The demand for unmanned aircraft systems (UAS) is rising, both nationally and internationally. Unmanned aircraft can, for instance, be used to monitor dikes, inspect borders and conduct surveillance operations for the police and military. For civilian use, UASs especially offer technical, economic and environmental advantages. During military or paramilitary missions, a UAS is a cost-effective solution for operations that are deemed as too mundane or indeed dangerous for manned flights. Now, for the first time, the National Aerospace Laboratory (NLR) is conducting fundamental research to determine the skills and competencies required for operating a UAS.
To date, operational training research for UASs has not been conducted (inter)nationally, as this requires the measurement of learning curves, which is both a time-consuming and expensive procedure. Nevertheless, the use of UASs is growing fast, and thus so too is the demand for capable UAS operators. In fact, at present, the United States Air Force (USAF) is training more UAS operators than fighter pilots.
The NLR research involved mapping all the actions and activities performed or needed by UAS operators during the course of their work. Next, in order to establish a competencies profile, the researchers set out to determine the exact characteristics required of a UAS operator. The subsequent research revealed that UAS operators (1) must have good communication skills, (2) must be able to properly divide their attention, (3) must have good memories or short-term memories, (4) must be able to reason logically, (5) must not be easily distracted, and (6) must be able to properly manage visual searches, meaning that an operator should be able to actively scan the visual environment for a specific object (the objective) among various other objects (distractions).
Upon completion of an IQ test, a communication test, and a Useful Field Of View (UFOV) test, the test subjects participated in missions in the simulator. The IQ test measures memory and logical reasoning powers. The UFOV test, which was originally designed to test the driving skills of senior citizens, measures how adept people are at dividing their attention and visually searching for objects.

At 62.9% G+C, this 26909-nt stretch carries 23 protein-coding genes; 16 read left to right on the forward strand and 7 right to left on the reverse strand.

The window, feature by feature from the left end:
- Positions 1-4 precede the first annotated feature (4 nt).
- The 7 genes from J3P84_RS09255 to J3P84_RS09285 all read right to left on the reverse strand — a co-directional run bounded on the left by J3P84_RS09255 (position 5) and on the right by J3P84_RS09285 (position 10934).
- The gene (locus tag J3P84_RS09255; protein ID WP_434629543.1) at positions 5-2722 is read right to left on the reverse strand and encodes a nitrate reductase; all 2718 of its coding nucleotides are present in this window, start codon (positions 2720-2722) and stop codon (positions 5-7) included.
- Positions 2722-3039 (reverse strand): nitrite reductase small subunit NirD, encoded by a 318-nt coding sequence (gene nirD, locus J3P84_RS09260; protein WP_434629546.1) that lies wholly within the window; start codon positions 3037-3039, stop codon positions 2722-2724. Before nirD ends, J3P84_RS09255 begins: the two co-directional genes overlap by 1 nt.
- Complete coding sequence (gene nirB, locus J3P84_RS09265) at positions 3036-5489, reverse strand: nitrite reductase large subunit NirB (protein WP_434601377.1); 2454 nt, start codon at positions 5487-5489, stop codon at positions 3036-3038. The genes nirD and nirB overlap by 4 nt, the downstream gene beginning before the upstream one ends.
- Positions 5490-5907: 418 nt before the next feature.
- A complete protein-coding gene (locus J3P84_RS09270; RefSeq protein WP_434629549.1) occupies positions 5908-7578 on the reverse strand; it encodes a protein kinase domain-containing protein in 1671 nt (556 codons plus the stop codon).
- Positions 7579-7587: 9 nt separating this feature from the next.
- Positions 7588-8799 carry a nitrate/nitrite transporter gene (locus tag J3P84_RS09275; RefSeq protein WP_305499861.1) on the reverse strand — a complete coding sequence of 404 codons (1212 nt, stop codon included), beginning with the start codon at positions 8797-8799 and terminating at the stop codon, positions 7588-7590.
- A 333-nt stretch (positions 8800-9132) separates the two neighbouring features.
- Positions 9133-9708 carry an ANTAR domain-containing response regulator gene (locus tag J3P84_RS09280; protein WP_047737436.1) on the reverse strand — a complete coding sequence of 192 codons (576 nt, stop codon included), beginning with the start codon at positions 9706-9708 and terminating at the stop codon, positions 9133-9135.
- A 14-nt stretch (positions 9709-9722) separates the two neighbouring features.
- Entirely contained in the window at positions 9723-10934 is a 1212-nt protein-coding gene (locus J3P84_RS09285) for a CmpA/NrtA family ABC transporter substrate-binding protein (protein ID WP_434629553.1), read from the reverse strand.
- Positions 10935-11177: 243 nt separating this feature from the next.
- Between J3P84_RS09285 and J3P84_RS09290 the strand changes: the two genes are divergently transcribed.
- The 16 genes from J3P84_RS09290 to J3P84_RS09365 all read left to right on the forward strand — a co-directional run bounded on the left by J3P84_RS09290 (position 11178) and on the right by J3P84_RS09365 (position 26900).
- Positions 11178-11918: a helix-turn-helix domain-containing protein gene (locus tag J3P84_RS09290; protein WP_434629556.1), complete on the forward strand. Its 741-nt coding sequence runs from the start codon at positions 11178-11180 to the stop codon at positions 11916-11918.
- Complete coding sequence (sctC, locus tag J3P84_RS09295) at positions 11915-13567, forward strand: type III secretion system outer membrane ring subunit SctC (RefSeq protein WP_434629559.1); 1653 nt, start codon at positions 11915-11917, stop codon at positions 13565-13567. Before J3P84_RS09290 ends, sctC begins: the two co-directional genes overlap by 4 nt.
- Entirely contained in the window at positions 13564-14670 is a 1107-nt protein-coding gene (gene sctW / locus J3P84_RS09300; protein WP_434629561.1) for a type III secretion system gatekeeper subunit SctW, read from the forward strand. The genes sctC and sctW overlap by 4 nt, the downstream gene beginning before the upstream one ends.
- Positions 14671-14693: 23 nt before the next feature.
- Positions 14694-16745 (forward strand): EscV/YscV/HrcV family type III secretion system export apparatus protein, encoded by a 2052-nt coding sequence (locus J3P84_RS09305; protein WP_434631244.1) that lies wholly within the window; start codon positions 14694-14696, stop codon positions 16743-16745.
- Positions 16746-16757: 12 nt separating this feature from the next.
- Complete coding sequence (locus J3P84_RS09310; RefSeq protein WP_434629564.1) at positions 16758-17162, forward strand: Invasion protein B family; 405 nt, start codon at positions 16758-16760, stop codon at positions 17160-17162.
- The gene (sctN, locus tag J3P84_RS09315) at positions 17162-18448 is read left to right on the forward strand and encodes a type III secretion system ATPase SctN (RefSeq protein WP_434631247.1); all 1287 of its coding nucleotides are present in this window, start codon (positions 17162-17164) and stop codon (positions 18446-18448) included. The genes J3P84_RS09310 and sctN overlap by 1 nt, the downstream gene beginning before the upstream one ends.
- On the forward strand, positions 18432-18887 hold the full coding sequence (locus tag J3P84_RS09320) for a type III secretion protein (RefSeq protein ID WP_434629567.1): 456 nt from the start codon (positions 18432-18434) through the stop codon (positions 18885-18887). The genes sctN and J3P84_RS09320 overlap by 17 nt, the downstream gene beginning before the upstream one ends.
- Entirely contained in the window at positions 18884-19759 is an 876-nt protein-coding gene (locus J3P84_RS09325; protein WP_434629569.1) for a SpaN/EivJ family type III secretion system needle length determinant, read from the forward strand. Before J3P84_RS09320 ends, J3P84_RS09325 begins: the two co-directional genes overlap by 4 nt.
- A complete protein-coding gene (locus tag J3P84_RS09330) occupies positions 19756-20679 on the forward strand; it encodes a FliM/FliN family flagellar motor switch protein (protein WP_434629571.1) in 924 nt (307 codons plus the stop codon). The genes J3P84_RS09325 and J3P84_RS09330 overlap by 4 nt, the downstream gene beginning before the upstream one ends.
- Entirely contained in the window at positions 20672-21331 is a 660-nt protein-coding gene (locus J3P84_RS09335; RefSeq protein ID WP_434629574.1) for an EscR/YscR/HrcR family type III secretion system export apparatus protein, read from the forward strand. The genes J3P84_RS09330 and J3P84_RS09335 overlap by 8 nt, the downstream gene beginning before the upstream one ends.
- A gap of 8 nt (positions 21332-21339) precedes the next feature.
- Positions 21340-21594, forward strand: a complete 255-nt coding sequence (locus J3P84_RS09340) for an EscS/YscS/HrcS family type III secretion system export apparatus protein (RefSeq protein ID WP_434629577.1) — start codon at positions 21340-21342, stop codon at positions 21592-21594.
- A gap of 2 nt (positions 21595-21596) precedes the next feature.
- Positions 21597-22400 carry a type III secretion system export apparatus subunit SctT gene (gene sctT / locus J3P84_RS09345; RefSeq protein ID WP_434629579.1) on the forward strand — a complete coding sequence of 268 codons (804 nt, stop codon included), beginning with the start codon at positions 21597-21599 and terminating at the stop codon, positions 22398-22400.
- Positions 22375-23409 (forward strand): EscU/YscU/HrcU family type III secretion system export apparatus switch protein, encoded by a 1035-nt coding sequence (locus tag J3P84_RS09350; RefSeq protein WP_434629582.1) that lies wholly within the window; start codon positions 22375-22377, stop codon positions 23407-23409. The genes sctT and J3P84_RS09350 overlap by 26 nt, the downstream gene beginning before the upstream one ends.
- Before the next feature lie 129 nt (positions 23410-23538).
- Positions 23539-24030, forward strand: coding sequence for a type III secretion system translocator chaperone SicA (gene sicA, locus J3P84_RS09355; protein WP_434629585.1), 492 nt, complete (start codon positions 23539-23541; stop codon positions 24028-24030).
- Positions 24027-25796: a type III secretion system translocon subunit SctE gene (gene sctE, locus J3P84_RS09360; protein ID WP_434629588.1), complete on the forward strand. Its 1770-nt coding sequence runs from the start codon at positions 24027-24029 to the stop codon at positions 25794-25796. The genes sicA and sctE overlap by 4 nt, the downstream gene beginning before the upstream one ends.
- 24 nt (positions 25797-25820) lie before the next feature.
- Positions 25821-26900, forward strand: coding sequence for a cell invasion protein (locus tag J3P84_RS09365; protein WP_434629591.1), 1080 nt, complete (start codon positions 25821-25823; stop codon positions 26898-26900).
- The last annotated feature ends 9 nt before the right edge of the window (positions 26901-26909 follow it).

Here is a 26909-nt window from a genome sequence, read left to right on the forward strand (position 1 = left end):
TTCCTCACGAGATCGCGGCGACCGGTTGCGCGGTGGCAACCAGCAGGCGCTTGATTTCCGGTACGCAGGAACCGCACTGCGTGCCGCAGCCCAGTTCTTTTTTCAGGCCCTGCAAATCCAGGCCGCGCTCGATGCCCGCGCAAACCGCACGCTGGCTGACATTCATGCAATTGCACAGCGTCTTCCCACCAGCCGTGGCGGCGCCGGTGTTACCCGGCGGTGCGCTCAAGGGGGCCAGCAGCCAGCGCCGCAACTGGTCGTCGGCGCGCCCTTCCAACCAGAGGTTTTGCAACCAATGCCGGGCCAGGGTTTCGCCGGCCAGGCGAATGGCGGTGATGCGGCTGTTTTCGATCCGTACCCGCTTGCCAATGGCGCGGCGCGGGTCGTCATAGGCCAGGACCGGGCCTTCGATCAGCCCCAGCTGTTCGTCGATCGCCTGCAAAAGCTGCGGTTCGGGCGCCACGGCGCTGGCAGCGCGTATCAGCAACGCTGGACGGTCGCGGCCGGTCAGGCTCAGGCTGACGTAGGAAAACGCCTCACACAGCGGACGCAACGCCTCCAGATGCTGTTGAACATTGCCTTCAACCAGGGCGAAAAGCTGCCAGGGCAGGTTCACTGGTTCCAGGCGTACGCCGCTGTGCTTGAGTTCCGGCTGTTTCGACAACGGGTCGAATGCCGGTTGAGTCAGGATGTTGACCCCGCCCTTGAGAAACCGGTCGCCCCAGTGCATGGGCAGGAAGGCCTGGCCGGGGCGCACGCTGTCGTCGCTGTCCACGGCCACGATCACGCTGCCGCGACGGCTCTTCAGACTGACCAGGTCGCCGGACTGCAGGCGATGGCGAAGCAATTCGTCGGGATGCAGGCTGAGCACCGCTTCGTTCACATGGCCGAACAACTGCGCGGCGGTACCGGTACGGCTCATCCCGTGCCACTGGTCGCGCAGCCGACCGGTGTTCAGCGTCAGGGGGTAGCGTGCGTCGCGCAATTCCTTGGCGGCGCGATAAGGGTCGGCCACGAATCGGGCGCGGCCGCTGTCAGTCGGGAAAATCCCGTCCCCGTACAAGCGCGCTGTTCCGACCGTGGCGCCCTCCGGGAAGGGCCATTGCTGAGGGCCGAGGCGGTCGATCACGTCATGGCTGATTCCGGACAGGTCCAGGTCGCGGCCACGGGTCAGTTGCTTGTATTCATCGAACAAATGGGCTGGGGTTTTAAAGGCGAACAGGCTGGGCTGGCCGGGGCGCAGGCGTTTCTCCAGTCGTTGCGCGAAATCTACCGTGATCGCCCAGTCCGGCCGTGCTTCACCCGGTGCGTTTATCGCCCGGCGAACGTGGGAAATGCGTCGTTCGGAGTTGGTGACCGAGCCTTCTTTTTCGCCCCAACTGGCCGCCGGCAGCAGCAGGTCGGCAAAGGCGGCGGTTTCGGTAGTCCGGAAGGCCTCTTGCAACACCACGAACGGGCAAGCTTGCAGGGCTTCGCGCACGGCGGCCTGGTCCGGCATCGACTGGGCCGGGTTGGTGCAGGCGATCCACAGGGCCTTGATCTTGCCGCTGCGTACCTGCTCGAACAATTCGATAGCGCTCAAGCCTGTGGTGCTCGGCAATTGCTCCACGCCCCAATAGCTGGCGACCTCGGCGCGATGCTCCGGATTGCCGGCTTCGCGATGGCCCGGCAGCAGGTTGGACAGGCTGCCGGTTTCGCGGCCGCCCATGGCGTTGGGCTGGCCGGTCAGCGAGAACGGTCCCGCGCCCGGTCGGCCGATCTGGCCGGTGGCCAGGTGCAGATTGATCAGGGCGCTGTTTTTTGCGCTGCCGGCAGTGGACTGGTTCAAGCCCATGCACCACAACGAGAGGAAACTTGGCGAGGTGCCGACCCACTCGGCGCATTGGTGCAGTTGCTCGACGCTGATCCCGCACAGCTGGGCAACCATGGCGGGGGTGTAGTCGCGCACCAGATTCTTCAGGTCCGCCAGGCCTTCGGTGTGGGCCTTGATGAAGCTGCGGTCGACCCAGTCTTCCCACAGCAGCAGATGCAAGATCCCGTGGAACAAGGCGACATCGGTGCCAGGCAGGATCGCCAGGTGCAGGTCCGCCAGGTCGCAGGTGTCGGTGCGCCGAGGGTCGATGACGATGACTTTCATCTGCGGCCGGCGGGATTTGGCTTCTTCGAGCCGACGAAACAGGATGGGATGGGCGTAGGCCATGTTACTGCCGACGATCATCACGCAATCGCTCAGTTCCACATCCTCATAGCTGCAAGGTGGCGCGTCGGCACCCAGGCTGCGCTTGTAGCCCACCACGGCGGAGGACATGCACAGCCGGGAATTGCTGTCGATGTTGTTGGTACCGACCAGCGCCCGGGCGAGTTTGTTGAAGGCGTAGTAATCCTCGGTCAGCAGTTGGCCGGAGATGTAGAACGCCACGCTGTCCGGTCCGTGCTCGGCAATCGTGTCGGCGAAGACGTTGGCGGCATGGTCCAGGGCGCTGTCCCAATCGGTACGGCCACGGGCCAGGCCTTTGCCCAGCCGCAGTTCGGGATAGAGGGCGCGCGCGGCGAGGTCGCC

At the end of each mission, the test subjects were apprised of their results or scores, so that they could then learn from their mistakes. In this way it is possible to measure the learning curve of each participating test subject. A number of the hypothesized competencies, such as logical reasoning and memory, indeed seemed to be predictive of an operator’s overall performance level, although certain gradations were revealed during this process. Test subjects who, for example, had relatively low scores for logical reasoning but high scores for memory (type 1) performed better at the start of the missions, but improved little thereafter, while, to the contrary, those test subjects who had relatively high scores for logical reasoning and low scores for memory (type 2) displayed steeper learning curves, despite their relatively low scores at the start of the mission.
What does this ultimately mean for the world of UASs? For one, it means that UAS operators can be selected, and also seemingly trained, based on competencies. Complex missions demand extremely capable operators, for which a steep learning curve during training is required. Selecting and training operators based on the relevant competencies can therefore be of (great) importance in this process.